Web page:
Making salts from metals and metal compounds

A soluble salt can be prepared by reacting an acid with a suitable insoluble reactant including:

The insoluble reactant chosen depends upon the particular salt required.

As the reaction between metals and acids produces flammable hydrogen, chemists usually make salts by reacting a metal compound such as a metal carbonate with an acid.

Acids take part in reactions in which salts are produced. In these reactions, the salt is formed by replacing the hydrogen ions in the acids with metal ions or ammonium ions.

Reactions with metals

A salt and hydrogen are produced when acids react with metals. In general:

acid + metal \rightarrow salt + hydrogen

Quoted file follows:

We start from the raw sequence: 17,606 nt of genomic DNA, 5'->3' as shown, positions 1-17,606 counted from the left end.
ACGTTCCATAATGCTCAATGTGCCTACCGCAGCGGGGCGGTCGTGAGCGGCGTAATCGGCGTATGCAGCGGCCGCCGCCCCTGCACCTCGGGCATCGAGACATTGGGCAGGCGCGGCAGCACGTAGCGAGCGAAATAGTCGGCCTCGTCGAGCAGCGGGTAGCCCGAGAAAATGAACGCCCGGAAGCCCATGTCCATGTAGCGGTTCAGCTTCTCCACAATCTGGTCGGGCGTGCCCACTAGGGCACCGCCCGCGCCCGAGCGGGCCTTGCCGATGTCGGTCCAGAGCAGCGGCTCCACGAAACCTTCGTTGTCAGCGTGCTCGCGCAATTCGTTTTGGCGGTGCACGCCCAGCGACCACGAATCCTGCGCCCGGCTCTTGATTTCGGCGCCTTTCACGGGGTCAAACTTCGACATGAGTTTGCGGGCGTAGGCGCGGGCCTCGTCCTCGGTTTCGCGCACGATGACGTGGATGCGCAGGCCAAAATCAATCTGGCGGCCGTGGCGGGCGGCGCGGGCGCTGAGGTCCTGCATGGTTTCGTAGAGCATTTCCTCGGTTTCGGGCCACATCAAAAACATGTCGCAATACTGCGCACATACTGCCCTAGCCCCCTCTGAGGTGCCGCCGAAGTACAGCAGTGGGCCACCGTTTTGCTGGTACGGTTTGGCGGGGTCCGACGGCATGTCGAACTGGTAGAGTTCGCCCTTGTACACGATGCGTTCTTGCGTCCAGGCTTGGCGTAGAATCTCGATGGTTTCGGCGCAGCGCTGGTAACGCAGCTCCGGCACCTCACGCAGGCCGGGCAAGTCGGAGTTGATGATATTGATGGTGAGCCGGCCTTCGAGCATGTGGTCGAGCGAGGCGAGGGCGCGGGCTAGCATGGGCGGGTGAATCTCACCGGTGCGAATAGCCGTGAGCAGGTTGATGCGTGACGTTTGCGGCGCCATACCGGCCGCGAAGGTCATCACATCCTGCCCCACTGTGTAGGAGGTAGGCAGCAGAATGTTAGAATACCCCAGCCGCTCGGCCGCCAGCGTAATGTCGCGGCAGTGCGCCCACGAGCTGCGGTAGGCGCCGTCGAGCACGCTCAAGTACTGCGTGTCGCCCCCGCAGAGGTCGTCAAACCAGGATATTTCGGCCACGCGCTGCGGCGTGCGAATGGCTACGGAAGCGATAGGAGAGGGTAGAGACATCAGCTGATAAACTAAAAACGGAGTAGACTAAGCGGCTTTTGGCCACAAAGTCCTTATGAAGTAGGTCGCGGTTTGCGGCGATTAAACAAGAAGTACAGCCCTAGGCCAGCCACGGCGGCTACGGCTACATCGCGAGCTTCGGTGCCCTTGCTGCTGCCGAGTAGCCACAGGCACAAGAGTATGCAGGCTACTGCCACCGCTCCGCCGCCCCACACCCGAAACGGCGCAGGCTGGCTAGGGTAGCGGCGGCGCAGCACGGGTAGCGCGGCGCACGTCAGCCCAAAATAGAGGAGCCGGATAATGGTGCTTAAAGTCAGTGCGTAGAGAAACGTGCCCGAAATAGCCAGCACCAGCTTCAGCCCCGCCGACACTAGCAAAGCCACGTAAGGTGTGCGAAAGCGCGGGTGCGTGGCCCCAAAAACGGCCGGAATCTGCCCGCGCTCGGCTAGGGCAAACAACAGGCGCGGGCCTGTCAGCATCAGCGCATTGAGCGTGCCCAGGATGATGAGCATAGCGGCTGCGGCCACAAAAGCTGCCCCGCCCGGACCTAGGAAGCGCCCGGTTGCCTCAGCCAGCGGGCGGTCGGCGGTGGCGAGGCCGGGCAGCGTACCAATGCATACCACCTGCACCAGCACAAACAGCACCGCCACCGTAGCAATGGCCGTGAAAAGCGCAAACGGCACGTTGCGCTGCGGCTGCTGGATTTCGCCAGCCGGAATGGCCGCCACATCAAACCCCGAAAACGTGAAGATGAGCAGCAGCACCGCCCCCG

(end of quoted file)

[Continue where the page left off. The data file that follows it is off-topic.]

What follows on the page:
For example:

hydrochloric acid + magnesium \rightarrow magnesium chloride + hydrogen

2HCl(aq) + Mg(s) \rightarrow MgCl2(aq) + H2(g)


Hydrogen is collected in a test tube during the reaction between magnesium and hydrochloric acid. Describe the laboratory test for hydrogen.

Put a lighted splint near the mouth of the test tube. Hydrogen ignites with a squeaky pop.

Reactions with carbonates

A salt, water and carbon dioxide are produced when acids react with carbonates. In general:

acid + carbonate \rightarrow salt + water + carbon dioxide

For example:

hydrochloric acid + copper carbonate \rightarrow copper chloride + water + carbon dioxide

2HCl(aq) + CuCO3(s) \rightarrow CuCl2(aq) + H2O(g) + CO2(g)


Carbon dioxide is given off during the reaction between copper carbonate and hydrochloric acid. Describe the laboratory test for carbon dioxide.

Bubble the gas through limewater. Carbon dioxide turns limewater milky or cloudy white.